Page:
Charlene Li, Partner at the Altimeter Group and Ben Elowitz, CEO of Wetpaint have put together a report and companion engagement website that details the level of social media engagement of companies of the top 100 global brands from the 2008 BusinessWeek/Interbrand Best Global Brands ranking. This highly useful report gives good insight into how major companies are engaging with their customers and communities using social media.
The top 10 brands in terms of engagement are:
1. Starbucks, which scored 127 points
2. Dell (123 points)
3. eBay (115)
4. Google (105)
5. Microsoft (103)
6. Thomson Reuters (101)
7. Nike (100)
8. Amazon (88)
9. SAP (86)
10. Tie – Yahoo!/Intel (85)
Using 40 or so metrics to measure the level of engagement by the major brands the report also compares a company's level of social media engagement with financial data, and determines there is some correlation between level of social media engagement and financial performance. The report however, does not show any direct financial correlation.The section of the report that was most interesting to me was the section that shows engagement by industry. Technology sector companies are highly engaged in many channels with Media a close partner. I found this information about the technology sector interesting because it agrees with insights I'd previously gained from the Fortune 500 business blogging wiki, where technology companies dominate the fortune 500 that are blogging and also rate highly from the reviews of blogger reviewers.
The reason this engagement report is so important is that by showing to the industry who are the leaders within the industry for social media engagement, other companies have a standard by which to work towards. The Advertising Age Power 150 is an index of the top bloggers around the world on the topics of marketing and advertising. Using various metrics the Power 150 tracks the most successful bloggers. The index is not perfect but provides a good gauge of who is widely read and engaged. As a result bloggers compete to appear on the index, and also use the index to review the leaders and emulate their efforts.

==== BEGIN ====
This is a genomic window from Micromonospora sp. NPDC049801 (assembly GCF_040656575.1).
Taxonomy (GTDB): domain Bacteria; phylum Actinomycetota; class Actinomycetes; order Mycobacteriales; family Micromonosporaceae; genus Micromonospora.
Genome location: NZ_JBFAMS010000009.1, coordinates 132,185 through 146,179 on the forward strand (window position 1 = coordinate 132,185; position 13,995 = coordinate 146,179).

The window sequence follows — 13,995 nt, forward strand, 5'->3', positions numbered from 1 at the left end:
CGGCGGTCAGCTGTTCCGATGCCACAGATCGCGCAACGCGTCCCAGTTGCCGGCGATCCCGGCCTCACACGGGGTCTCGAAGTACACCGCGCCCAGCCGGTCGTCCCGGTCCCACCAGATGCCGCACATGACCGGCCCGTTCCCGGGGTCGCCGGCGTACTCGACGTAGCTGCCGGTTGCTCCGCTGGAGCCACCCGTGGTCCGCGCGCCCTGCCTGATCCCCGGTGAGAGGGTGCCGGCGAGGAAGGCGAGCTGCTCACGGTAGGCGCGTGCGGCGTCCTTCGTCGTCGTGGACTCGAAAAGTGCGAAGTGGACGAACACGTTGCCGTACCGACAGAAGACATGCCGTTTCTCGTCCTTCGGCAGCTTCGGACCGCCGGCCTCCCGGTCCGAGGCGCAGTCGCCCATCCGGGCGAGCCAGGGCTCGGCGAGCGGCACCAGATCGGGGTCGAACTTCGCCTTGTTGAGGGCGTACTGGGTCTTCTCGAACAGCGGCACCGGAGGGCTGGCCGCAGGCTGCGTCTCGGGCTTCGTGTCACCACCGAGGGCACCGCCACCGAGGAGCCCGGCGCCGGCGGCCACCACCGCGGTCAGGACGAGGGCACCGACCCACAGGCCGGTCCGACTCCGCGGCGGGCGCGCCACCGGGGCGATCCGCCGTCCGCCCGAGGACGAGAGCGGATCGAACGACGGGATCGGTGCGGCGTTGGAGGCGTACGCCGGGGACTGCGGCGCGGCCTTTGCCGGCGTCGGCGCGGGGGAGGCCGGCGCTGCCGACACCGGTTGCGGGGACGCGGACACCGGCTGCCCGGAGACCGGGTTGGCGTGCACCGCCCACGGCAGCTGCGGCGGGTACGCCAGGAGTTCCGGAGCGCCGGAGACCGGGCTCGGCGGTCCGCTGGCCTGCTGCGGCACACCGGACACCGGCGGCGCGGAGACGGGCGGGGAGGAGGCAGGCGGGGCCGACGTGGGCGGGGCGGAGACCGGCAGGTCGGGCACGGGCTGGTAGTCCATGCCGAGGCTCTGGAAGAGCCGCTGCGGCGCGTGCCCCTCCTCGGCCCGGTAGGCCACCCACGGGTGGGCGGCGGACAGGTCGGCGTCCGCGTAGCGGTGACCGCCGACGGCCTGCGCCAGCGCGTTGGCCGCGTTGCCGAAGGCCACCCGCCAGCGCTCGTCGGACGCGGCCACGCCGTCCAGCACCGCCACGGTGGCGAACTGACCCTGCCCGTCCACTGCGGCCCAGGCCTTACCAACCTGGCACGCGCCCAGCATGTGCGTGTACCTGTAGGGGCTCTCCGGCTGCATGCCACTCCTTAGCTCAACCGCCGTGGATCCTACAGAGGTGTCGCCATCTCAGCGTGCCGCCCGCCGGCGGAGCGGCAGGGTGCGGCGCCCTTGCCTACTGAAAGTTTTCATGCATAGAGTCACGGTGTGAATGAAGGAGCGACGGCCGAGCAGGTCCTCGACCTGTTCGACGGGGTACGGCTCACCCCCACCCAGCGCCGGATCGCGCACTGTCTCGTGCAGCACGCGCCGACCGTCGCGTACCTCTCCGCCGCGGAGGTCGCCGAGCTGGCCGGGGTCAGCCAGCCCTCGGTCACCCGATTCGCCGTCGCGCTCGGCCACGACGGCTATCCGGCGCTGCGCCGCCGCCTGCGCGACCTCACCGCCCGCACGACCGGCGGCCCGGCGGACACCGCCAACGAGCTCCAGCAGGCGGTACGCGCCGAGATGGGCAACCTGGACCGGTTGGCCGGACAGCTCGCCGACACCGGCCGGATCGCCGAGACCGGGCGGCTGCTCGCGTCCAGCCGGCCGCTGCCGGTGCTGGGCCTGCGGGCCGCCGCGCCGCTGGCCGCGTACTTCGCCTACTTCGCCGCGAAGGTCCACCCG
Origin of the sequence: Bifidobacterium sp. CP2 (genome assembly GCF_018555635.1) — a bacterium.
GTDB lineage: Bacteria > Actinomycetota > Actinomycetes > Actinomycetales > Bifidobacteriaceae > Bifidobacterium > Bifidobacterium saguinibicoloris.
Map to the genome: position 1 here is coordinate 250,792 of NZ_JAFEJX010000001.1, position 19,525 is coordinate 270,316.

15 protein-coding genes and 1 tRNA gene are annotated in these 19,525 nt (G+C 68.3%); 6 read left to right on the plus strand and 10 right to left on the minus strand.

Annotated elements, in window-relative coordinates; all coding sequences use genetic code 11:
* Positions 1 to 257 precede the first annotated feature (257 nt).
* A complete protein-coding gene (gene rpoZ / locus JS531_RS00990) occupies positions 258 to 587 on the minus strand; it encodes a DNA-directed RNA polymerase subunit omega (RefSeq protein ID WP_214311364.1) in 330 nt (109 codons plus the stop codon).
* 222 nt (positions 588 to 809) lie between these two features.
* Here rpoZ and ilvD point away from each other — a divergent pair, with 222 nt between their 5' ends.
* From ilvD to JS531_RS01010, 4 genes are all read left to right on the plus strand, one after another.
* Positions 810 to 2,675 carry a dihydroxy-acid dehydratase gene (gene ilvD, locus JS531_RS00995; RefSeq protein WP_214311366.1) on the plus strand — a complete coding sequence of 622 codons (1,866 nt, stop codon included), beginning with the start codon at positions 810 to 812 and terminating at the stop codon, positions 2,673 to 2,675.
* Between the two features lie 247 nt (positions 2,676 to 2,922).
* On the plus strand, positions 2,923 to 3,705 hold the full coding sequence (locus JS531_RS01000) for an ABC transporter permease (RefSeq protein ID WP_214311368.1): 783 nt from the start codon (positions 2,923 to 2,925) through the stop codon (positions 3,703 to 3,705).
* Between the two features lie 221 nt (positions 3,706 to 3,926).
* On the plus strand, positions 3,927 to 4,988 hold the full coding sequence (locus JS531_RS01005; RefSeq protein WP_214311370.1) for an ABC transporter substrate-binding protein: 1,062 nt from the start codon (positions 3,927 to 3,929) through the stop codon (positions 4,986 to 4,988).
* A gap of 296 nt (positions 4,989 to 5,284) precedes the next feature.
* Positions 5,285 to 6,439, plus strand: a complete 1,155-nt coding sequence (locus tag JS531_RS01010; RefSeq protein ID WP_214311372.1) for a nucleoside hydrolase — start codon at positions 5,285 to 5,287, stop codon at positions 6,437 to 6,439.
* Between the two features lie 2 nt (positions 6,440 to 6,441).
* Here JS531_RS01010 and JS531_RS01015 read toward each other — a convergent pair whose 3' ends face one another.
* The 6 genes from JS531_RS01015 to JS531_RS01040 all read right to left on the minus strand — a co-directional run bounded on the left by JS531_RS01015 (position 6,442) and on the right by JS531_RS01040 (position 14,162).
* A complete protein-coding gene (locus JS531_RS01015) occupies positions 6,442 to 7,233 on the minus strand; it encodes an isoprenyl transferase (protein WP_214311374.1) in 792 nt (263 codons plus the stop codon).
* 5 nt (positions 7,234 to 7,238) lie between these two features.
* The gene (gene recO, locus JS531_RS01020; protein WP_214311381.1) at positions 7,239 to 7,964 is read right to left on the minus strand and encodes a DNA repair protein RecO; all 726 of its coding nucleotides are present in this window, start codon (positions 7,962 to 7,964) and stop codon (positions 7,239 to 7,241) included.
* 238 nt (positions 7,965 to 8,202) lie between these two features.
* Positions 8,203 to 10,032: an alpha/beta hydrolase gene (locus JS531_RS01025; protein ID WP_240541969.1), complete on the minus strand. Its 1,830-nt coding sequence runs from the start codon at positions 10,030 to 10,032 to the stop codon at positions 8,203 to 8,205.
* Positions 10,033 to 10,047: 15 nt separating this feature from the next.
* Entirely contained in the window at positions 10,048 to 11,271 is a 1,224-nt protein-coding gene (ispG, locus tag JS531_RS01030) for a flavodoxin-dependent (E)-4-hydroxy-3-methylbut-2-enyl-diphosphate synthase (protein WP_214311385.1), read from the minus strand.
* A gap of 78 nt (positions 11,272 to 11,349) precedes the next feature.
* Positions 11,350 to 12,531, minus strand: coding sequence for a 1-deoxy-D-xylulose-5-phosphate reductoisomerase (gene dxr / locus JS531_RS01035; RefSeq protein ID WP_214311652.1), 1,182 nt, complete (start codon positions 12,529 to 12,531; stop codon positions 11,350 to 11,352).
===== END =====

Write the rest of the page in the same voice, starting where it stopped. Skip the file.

Existing websites that detail social media usage include Debbie Weil's list of large brand blogs, Peter Kim's list of companies using social media, and the SocialText Fortune 500 business blogging wiki (currently voluntary managed by myself). Each of these lists provides some insight into the use of social media by companies, but none of them provide a great deal of analysis. Though the wiki does encourage bloggers to write independent reviews of f500 blogs, and does correlate some of the results. What's been frustrating with all of these lists is that there is no way to estimate the level of engagement by companies.
Charlane Li and Ben Elowitz's report provides a benchmark for the industry to gauge their own practices, and as a result emulate the leaders in the industry. The report is not perfect because many companies were omitted either because they were not global brands, or private companies. But the index and report pushes forward the industry in leading the way for how companies should build a successful social media engagement strategy and infrastructure.
The report details four companies, including Toyota, Dell, and Starbucks, and in those case studies, the how and why of each company's social media engagement practices are described. These case studies give the reader some insight into how each company's high results were achieved and ideas for implementing their own programs.
I'm particularly excited about this report because it parallels my earlier thinking about developing methods to measure social media engagement in my posts on "Social Media Maturity Index: Finding Social Media Engagement Leaders" in March 2009, and in "Conversation Over Appearance: Finding Social Media Engagement Leaders," in December 2008.
My hope is that the index can be expanded beyond the existing list of companies so that business people will be able to see what companies are the social media engagement leaders beyond the global 100 by industry and size of company. Just as the Advertising Age Power 150 has helped fuel the industry's understanding of what a successful blog is within the marketing and advertising industry. I think the engagement index will help to motivate and encourage companies to follow the leaders within the industry.